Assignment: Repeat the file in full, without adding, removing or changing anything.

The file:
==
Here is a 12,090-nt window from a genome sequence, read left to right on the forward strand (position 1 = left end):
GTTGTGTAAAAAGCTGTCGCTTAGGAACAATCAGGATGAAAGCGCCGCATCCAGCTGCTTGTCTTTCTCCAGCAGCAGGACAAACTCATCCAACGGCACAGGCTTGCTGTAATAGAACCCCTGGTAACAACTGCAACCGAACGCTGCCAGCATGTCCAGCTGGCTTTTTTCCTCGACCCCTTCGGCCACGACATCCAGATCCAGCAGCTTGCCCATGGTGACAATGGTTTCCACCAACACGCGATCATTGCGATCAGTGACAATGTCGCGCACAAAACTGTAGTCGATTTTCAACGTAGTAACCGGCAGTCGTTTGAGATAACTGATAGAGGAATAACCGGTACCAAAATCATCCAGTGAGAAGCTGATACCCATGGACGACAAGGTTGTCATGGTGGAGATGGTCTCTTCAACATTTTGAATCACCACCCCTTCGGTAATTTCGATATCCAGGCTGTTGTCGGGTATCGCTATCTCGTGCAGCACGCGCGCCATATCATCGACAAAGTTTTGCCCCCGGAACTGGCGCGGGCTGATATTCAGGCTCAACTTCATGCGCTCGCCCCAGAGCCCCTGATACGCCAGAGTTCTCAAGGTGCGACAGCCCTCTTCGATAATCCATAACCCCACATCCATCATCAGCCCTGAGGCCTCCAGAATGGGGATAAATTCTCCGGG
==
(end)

Here is a 12,090-nt window from a genome sequence, read left to right on the forward strand (position 1 = left end):
GTTGTGTAAAAAGCTGTCGCTTAGGAACAATCAGGATGAAAGCGCCGCATCCAGCTGCTTGTCTTTCTCCAGCAGCAGGACAAACTCATCCAACGGCACAGGCTTGCTGTAATAGAACCCCTGGTAACAACTGCAACCGAACGCTGCCAGCATGTCCAGCTGGCTTTTTTCCTCGACCCCTTCGGCCACGACATCCAGATCCAGCAGCTTGCCCATGGTGACAATGGTTTCCACCAACACGCGATCATTGCGATCAGTGACAATGTCGCGCACAAAACTGTAGTCGATTTTCAACGTAGTAACCGGCAGTCGTTTGAGATAACTGATAGAGGAATAACCGGTACCAAAATCATCCAGTGAGAAGCTGATACCCATGGACGACAAGGTTGTCATGGTGGAGATGGTCTCTTCAACATTTTGAATCACCACCCCTTCGGTAATTTCGATATCCAGGCTGTTGTCGGGTATCGCTATCTCGTGCAGCACGCGCGCCATATCATCGACAAAGTTTTGCCCCCGGAACTGGCGCGGGCTGATATTCAGGCTCAACTTCATGCGCTCGCCCCAGAGCCCCTGATACGCCAGAGTTCTCAAGGTGCGACAGCCCTCTTCGATAATCCATAACCCCACATCCATCATCAGCCCTGAGGCCTCCAGAATGGGGATAAATTCTCCGGG